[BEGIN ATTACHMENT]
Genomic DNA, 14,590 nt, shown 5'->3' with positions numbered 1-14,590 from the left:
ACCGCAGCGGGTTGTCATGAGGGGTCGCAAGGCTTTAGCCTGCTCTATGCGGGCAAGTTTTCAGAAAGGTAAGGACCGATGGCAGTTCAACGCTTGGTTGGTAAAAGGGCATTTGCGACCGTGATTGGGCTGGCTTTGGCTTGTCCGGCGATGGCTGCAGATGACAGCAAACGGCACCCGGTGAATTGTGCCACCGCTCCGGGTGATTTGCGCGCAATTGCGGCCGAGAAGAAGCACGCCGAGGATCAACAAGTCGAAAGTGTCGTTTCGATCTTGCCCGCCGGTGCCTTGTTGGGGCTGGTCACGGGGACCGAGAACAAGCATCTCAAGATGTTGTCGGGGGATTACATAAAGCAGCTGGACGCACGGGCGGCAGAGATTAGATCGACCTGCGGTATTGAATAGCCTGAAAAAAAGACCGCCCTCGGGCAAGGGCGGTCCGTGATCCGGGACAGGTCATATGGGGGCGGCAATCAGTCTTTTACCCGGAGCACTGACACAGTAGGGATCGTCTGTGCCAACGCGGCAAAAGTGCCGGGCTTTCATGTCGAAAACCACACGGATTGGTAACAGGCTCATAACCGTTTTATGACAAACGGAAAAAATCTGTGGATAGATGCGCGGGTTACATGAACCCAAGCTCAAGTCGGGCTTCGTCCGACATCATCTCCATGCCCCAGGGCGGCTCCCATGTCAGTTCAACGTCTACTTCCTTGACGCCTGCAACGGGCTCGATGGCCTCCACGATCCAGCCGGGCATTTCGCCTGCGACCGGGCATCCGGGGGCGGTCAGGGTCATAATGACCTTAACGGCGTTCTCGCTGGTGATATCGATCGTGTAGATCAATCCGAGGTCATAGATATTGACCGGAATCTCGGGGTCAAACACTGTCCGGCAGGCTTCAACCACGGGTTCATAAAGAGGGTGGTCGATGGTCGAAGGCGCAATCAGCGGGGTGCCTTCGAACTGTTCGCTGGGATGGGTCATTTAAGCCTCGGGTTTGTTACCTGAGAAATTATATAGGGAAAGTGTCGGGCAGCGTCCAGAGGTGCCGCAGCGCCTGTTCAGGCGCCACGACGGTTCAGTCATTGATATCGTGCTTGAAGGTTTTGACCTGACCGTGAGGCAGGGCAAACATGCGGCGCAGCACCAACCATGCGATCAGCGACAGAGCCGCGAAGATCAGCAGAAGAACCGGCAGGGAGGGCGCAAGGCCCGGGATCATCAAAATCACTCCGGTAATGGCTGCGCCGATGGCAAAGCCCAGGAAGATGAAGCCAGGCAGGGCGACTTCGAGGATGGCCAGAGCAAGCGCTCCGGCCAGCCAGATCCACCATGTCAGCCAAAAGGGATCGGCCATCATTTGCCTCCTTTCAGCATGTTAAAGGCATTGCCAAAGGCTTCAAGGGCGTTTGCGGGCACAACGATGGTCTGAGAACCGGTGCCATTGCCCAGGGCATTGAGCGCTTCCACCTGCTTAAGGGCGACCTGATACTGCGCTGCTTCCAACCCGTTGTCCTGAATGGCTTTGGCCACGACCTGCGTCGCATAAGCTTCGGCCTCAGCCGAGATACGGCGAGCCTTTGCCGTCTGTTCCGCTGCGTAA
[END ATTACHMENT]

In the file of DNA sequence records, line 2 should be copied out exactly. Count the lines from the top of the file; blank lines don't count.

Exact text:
ACCGCAGCGGGTTGTCATGAGGGGTCGCAAGGCTTTAGCCTGCTCTATGCGGGCAAGTTTTCAGAAAGGTAAGGACCGATGGCAGTTCAACGCTTGGTTGGTAAAAGGGCATTTGCGACCGTGATTGGGCTGGCTTTGGCTTGTCCGGCGATGGCTGCAGATGACAGCAAACGGCACCCGGTGAATTGTGCCACCGCTCCGGGTGATTTGCGCGCAATTGCGGCCGAGAAGAAGCACGCCGAGGATCAACAAGTCGAAAGTGTCGTTTCGATCTTGCCCGCCGGTGCCTTGTTGGGGCTGGTCACGGGGACCGAGAACAAGCATCTCAAGATGTTGTCGGGGGATTACATAAAGCAGCTGGACGCACGGGCGGCAGAGATTAGATCGACCTGCGGTATTGAATAGCCTGAAAAAAAGACCGCCCTCGGGCAAGGGCGGTCCGTGATCCGGGACAGGTCATATGGGGGCGGCAATCAGTCTTTTACCCGGAGCACTGACACAGTAGGGATCGTCTGTGCCAACGCGGCAAAAGTGCCGGGCTTTCATGTCGAAAACCACACGGATTGGTAACAGGCTCATAACCGTTTTATGACAAACGGAAAAAATCTGTGGATAGATGCGCGGGTTACATGAACCCAAGCTCAAGTCGGGCTTCGTCCGACATCATCTCCATGCCCCAGGGCGGCTCCCATGTCAGTTCAACGTCTACTTCCTTGACGCCTGCAACGGGCTCGATGGCCTCCACGATCCAGCCGGGCATTTCGCCTGCGACCGGGCATCCGGGGGCGGTCAGGGTCATAATGACCTTAACGGCGTTCTCGCTGGTGATATCGATCGTGTAGATCAATCCGAGGTCATAGATATTGACCGGAATCTCGGGGTCAAACACTGTCCGGCAGGCTTCAACCACGGGTTCATAAAGAGGGTGGTCGATGGTCGAAGGCGCAATCAGCGGGGTGCCTTCGAACTGTTCGCTGGGATGGGTCATTTAAGCCTCGGGTTTGTTACCTGAGAAATTATATAGGGAAAGTGTCGGGCAGCGTCCAGAGGTGCCGCAGCGCCTGTTCAGGCGCCACGACGGTTCAGTCATTGATATCGTGCTTGAAGGTTTTGACCTGACCGTGAGGCAGGGCAAACATGCGGCGCAGCACCAACCATGCGATCAGCGACAGAGCCGCGAAGATCAGCAGAAGAACCGGCAGGGAGGGCGCAAGGCCCGGGATCATCAAAATCACTCCGGTAATGGCTGCGCCGATGGCAAAGCCCAGGAAGATGAAGCCAGGCAGGGCGACTTCGAGGATGGCCAGAGCAAGCGCTCCGGCCAGCCAGATCCACCATGTCAGCCAAAAGGGATCGGCCATCATTTGCCTCCTTTCAGCATGTTAAAGGCATTGCCAAAGGCTTCAAGGGCGTTTGCGGGCACAACGATGGTCTGAGAACCGGTGCCATTGCCCAGGGCATTGAGCGCTTCCACCTGCTTAAGGGCGACCTGATACTGCGCTGCTTCCAACCCGTTGTCCTGAATGGCTTTGGCCACGACCTGCGTCGCATAAGCTTCGGCCTCAGCCGAGATACGGCGAGCCTTTGCCGTCTGTTCCGCTGCGTAA